Create registry entry to associate file extension with application in C++

Your basic overview of the process is found in this MSDN article. The key parts are at the bottom of the list:

  • Register the ProgID

A ProgID (essentially, the file type registry key) is what contains your important file type properties, such as icon, description, and context menu items including applications used when the file is double clicked. Many extensions may have the same file type. That mapping is done in the next step:

  • Register the file name extension for the file type

Here, you set a registry value for your extension, setting that extension’s file type to the ProgID you created in the previous step.

The minimum amount of work required to get a file to open with your application is setting/creating two registry keys. In this example .reg file, I create a file type (blergcorp.blergapp.v1) and associate a file extension (.blerg) with it.

Windows Registry Editor Version 5.00

@="c:\path\to\app.exe \"%1\""

Now, you probably want to accomplish this programmatically. To be absolutely kosher, you could check for the existence of these keys, and change your program behavior accordingly, especially if you’re assuming control of some common file extension. However, the goal can be accomplished by setting those two keys using the SetValue function.

I’m not positive of the exact C++ syntax, but in C# the syntax looks something like this:

Registry.SetValue(@"HKEY_CURRENT_USER\Software\Classes\blergcorp.blergapp.v1\shell\open\command", null, @"c:\path\to\app.exe \"%1\"");
Registry.SetValue(@"HKEY_CURRENT_USER\Software\Classes\.blerg", null, "blergcorp.blergapp.v1");

Of course you could manually open each sub key, manually create the ProgID and extension subkey, and then set the key value, but a nice thing about the SetValue function is that if the keys or values don’t exist, they will automatically be created. Very handy.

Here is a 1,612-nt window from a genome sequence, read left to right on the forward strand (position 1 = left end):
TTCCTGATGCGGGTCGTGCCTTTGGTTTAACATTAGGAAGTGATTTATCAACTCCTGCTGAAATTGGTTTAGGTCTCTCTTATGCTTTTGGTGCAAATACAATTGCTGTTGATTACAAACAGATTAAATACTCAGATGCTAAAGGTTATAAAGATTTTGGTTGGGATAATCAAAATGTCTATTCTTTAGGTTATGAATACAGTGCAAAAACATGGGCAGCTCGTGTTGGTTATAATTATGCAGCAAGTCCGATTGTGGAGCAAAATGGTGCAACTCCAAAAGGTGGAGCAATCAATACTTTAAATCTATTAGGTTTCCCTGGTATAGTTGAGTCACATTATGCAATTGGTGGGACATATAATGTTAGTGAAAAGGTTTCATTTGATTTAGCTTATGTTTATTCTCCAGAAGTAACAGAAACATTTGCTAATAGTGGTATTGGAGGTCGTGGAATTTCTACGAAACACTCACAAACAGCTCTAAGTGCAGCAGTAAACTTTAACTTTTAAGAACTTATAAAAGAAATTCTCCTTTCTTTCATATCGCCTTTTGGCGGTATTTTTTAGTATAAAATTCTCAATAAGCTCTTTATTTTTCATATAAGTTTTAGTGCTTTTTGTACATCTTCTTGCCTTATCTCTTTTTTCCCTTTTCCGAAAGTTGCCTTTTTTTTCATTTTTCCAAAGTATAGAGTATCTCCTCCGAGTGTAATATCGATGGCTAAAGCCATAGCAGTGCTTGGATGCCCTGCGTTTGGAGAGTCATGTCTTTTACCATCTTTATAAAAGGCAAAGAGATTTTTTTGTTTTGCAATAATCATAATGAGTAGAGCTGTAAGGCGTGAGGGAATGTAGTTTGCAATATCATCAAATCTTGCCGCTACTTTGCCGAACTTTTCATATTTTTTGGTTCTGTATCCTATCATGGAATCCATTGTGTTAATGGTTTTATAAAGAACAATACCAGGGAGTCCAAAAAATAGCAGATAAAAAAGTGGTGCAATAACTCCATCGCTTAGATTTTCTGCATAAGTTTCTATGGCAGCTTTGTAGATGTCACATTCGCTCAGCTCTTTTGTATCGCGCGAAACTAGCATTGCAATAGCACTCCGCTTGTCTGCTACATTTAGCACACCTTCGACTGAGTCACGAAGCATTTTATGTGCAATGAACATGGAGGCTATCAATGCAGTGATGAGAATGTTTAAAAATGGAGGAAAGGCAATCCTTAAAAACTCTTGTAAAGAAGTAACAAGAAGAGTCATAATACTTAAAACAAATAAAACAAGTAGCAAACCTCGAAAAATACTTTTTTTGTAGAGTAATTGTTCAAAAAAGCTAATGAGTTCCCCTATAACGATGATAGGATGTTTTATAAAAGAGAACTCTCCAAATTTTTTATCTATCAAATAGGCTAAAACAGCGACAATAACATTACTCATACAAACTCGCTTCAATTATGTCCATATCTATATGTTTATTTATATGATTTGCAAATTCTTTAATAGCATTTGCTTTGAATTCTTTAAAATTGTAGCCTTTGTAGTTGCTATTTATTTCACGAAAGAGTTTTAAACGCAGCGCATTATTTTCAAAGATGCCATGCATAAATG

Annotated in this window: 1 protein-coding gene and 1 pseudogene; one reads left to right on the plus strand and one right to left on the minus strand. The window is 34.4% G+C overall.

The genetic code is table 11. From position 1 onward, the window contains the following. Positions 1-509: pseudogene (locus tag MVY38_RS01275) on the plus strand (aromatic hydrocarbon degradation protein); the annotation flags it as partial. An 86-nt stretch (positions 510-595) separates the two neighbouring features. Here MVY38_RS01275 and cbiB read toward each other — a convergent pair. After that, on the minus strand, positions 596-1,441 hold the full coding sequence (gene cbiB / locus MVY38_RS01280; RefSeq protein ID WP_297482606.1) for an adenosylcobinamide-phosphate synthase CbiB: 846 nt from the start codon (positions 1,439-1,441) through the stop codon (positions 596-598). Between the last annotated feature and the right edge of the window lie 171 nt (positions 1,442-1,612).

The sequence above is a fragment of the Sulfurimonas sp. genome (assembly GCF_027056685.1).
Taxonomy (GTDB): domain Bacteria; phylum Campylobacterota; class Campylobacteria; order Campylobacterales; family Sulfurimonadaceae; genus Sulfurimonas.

Now, a quick word about which hive to use. Many file association examples online, including ones on MSDN, show these keys being set in HKEY_CLASSES_ROOT. I don’t recommend doing this. That hive is a merged, virtual view of HKEY_LOCAL_MACHINE\Software\Classes (the system defaults) and HKEY_CURRENT_USER\Software\Classes (the per-user settings), and writes to any subkey in the hive are redirected to the same key in HKEY_LOCAL_MACHINE\Software\Classes. Now, there’s no direct problem doing this, but you may run into this issue: If you write to HKCR (redirected to HKLM), and the user has specified the same keys with different values in HKCU, the HKCU values will take precedence. Therefore, your writes will succeed but you won’t see any change, because HKEY_CURRENT_USER settings take precedence over HKEY_LOCAL_MACHINE settings.

Therefore, you should take this into consideration when designing your application. Now, on the flip side, you can write to only HKEY_CURRENT_USER, as my examples here show. However, that file association setting will only be loaded for the current user, and if your application has been installed for all users, your application won’t launch when that other user opens the file in Windows.

That should be a decent primer for what you want to do. For further reading I suggest

And see also my similar answer to a similar question:

  • Associating file extensions with a program

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